Climate Change and Pollution Kill Off Thousands of Fish in Biscayne Bay

For the past five years, Kathryn Mikesell has spent at least three days a week taking a morning swim in Biscayne Bay.

But when she went to jump in near Morningside Park yesterday morning, Mikesell saw several dead fish floating on the surface of the water. At first, she thought some fishermen might have dumped their bait. Then she started seeing them everywhere: dead flounder, lizardfish, pufferfish, mullet, and more.

“There were just dead fish on the entire swim,” Mikesell tells New Times. “I’ve never seen anything like this.”

State and county officials are now investigating what appears to be a widespread fish kill in the bay between the Venetian and the Julia Tuttle causeways. Miami-Dade inspectors believe the water has become so warm that there’s not enough oxygen for marine life to survive, according to Tere Florin, a spokesperson for the county’s Department of Environmental Resources Management (DERM).

“While we cannot be absolutely certain at this time, it appears that the very high temperatures and very low dissolved oxygen levels in the shallow waters…are likely contributing to or driving the situation,” Florin writes in an email. “This is because the hotter the water is, the less available oxygen becomes.”

Miami Waterkeeper director Rachel Silverstein believes there might be another contributing factor: nutrient pollution.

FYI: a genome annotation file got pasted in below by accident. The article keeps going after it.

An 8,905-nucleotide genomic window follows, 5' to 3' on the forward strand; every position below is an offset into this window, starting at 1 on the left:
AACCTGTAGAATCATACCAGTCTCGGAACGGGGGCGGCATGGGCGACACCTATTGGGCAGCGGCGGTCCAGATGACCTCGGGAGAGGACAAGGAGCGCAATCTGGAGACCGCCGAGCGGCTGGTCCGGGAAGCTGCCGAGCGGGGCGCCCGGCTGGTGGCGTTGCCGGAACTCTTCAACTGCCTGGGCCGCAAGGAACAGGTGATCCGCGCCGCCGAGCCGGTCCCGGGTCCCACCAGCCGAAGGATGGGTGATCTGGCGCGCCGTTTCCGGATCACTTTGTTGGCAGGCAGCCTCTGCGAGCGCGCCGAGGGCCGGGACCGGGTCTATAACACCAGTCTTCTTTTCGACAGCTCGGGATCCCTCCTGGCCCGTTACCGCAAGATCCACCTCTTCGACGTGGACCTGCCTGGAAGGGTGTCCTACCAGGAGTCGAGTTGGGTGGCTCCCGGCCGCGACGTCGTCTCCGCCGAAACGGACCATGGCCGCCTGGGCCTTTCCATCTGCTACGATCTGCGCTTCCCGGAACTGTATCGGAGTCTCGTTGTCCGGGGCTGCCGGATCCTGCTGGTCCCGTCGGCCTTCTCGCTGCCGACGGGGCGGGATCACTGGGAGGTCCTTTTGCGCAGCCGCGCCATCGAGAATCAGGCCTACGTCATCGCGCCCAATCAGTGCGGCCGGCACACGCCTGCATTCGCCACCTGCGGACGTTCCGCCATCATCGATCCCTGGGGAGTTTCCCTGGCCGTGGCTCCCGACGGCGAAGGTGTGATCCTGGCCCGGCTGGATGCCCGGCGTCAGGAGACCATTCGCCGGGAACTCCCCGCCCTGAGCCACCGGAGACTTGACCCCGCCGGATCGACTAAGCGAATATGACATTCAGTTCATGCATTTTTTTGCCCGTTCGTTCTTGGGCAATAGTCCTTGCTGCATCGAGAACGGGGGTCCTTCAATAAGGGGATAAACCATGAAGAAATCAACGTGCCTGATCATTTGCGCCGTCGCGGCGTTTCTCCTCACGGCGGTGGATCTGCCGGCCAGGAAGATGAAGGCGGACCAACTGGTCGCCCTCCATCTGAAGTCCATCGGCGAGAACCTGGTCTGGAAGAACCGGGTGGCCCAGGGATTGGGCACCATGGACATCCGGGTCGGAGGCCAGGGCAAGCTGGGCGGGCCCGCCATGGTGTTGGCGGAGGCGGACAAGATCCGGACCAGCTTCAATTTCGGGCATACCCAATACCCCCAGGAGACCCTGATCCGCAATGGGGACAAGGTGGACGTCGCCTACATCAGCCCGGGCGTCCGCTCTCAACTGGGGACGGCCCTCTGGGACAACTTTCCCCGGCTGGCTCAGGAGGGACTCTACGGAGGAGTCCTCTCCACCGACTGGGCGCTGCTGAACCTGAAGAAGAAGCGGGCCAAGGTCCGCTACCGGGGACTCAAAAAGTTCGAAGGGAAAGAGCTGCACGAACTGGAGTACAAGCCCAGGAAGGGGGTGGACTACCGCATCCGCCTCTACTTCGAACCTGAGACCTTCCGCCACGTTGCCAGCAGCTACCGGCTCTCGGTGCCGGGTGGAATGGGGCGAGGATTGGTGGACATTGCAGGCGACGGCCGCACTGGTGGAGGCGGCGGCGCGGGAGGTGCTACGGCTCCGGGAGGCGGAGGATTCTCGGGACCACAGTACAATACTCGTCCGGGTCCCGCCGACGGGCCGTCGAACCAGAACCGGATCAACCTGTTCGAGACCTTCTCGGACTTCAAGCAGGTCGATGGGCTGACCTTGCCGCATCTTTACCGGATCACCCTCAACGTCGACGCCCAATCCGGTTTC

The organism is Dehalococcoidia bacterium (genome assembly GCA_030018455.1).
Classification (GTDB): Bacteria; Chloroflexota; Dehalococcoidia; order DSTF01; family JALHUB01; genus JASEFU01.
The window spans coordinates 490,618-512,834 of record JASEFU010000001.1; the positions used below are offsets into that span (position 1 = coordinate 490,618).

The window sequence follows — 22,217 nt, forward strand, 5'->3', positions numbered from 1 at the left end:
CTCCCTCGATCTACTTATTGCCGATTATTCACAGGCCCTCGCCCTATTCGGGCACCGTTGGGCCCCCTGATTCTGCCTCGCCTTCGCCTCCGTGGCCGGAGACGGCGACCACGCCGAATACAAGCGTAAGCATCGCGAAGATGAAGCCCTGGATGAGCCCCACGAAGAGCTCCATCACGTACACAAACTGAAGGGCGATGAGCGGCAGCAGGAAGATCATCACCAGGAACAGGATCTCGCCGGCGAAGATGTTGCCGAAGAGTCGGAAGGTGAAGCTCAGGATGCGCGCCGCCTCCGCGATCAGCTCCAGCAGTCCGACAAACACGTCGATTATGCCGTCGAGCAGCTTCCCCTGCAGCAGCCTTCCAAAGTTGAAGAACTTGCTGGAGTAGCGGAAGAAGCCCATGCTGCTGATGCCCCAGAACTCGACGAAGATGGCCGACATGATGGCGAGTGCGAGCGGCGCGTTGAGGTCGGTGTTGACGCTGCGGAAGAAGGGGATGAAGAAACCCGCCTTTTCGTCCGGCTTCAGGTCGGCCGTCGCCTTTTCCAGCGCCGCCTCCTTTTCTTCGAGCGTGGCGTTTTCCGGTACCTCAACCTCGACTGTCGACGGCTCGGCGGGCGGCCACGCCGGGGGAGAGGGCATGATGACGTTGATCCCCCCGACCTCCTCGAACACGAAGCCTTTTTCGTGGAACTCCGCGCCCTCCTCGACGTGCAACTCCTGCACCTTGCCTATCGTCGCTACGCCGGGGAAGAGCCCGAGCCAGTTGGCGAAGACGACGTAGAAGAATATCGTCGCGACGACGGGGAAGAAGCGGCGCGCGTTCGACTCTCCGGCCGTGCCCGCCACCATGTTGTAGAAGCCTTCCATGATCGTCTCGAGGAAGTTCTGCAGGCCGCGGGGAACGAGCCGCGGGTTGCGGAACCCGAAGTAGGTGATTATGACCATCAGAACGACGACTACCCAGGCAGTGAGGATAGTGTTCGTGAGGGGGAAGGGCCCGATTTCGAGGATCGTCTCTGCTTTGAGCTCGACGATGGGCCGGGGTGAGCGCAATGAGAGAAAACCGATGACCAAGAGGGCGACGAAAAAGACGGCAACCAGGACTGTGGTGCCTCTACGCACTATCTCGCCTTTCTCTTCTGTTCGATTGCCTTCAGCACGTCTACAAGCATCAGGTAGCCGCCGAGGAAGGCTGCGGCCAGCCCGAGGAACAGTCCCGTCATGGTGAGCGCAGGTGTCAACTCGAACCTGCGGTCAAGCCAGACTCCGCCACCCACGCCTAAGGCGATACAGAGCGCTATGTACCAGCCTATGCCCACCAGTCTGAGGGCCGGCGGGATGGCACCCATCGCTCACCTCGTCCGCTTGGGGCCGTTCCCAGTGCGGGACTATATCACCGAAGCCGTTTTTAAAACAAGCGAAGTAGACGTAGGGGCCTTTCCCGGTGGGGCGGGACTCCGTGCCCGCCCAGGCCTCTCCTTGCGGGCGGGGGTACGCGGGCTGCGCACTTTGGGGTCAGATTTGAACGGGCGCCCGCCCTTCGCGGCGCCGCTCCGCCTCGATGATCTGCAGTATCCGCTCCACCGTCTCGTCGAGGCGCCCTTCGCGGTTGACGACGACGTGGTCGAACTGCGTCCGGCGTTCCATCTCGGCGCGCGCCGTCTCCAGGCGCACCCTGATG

Silverstein says that when dirty stormwater, pet waste, fertilizer runoff, and other forms of pollution get into the water, it can cause the growth of algae blooms, which then suck up all the oxygen.

“Scientists have been warning us that Biscayne Bay is at a tipping point for nutrient pollution for years now,” she says. “I think this is a sign of an unhealthy ecosystem.”

Miami’s problem with pollution in the bay, which has been extensively documented, is compounded by rising temperatures due to climate change. Florin says the water temperature measured 90 degrees yesterday.

DERM inspectors have collected specimens of the dead fish to send to the Florida Fish and Wildlife Conservation Commission. Miami Waterkeeper volunteers also will continue to monitor oxygen levels and send water samples to Fish and Wildlife to check for algae-bloom toxins.

Silverstein says fixing Biscayne Bay requires action on multiple fronts: passing an ordinance limiting fertilizer use, repairing sewage infrastructure, getting rid of septic tanks, and more. Although there’s no easy solution, she says it’s imperative that local governments work together to prioritize the health of Biscayne Bay — and soon.

“We know what we need to do; we now need the will to do it,” Silverstein says. “This is the big red flashing arrow that there’s a problem, and we need to take notice and make sure it doesn’t get worse.”